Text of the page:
1. Have an outline.- I cannot begin to express how important this is. Because without an outline you run the risk of rambling and going off on all sorts of tangents. But with an outline you can remain more focused which will be easier for your students to follow. Plus you will be less likely to leave out things you want to say. Not to mention that when that moment comes where you get caught up in the moment and think, "This will be so funny(even though it probably won't be)," you can avoid it because it is not on your outline. I do like to try and memorize my outline so I can speak more confidently and not be staring down the whole time, but I still always have it with me.
2. Ask yourself it is really worth it.- I think the occasional story, joke, or shock value statement is okay and can even enhance your teaching. But when used inappropriately it can be distracting and often destroy the work the Holy Spirit is trying to do in the room. So you always need to ask yourself are these components worth it. Does the story help prove a point or is it just you trying to be funny or look like a better communicator? Is the joke really funny or is just funny to you? And even if it is funny, is it really necessary? Does that shock value moment really necessary or could the issue you are trying to draw attention to be communicated another way? These are important questions to ask because while these communication techniques are often useful they can also be high risk maneuvers.
3. Keep it focused. - Your students brains are already going in 100 different places. Not to mention they can only learn so many things at a time. So you need to make sure that your sermons focus in on one major idea and constantly go in a direction where every point helps to teach that idea. Because if not your students will not be able to follow along and will tune you out. Plus, if you are not focused, and go off on a tangent like telling a random story just because you think it is funny, you run the risk of that tangent being the only thing they remember instead of the scriptural truth you are trying to communicate.
4. Keep it short.- In communication, they say that people can only focus in for 15 minutes. For teenagers that time is usually shorter and because of the world we live in, their attention span is probably much shorter than however long any study says they can focus. So you need to keep things short and to the point. I say go for 15-30 minutes. You also need to find ways to break things up along the way to refresh and refocus your students. Some ways to do this are video clips, changing points, changing slides, having a discussion question, interjecting a quick activity, object lessons, etc. Again, these are just ideas and there are many other ways to break up your sermons.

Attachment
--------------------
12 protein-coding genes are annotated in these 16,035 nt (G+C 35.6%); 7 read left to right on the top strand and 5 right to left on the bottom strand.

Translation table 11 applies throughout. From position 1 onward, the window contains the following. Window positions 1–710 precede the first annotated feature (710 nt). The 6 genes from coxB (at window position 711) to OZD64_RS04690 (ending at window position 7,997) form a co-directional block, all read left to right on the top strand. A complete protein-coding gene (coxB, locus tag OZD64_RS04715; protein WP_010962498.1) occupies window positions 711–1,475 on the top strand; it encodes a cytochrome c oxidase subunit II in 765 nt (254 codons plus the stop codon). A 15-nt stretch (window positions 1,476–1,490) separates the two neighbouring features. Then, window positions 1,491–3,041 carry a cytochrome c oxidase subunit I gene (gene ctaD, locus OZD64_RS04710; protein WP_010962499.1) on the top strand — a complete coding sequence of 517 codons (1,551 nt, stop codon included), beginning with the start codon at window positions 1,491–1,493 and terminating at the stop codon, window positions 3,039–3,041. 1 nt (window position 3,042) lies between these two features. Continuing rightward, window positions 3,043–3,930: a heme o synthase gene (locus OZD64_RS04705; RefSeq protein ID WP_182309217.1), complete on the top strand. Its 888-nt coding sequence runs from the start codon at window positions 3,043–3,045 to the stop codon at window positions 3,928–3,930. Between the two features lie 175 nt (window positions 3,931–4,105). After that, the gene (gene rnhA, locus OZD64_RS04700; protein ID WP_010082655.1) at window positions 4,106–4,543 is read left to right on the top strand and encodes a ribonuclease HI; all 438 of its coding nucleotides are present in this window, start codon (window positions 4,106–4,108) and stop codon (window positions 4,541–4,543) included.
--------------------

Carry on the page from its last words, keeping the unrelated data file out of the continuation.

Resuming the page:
5. If the Holy Spirit says something else ignore me.- At the end of the day be sensitive to the Holy Spirit's leading. And if the Holy Spirit tells you to ignore everything I have typed here than do it. If the Holy Spirit says to talk for an hour than you do it. If the Holy Spirit leads you to throw out your outline and speak something else entirely then do it. Did you know that during Martin Luther King Jr.'s "I Have A Dream Speech" that he turned his outline over and started preaching from the heart. And he did it right at the point most of us remember. So sometimes the Spirit leads you and you must follow.
Again, these are just suggestions, but they are suggestions that have come over years of experiences of not always crafting and communicating the best sermons. I would love to hear from you though. What are some lessons you have learned that help you improve your youth ministry sermons?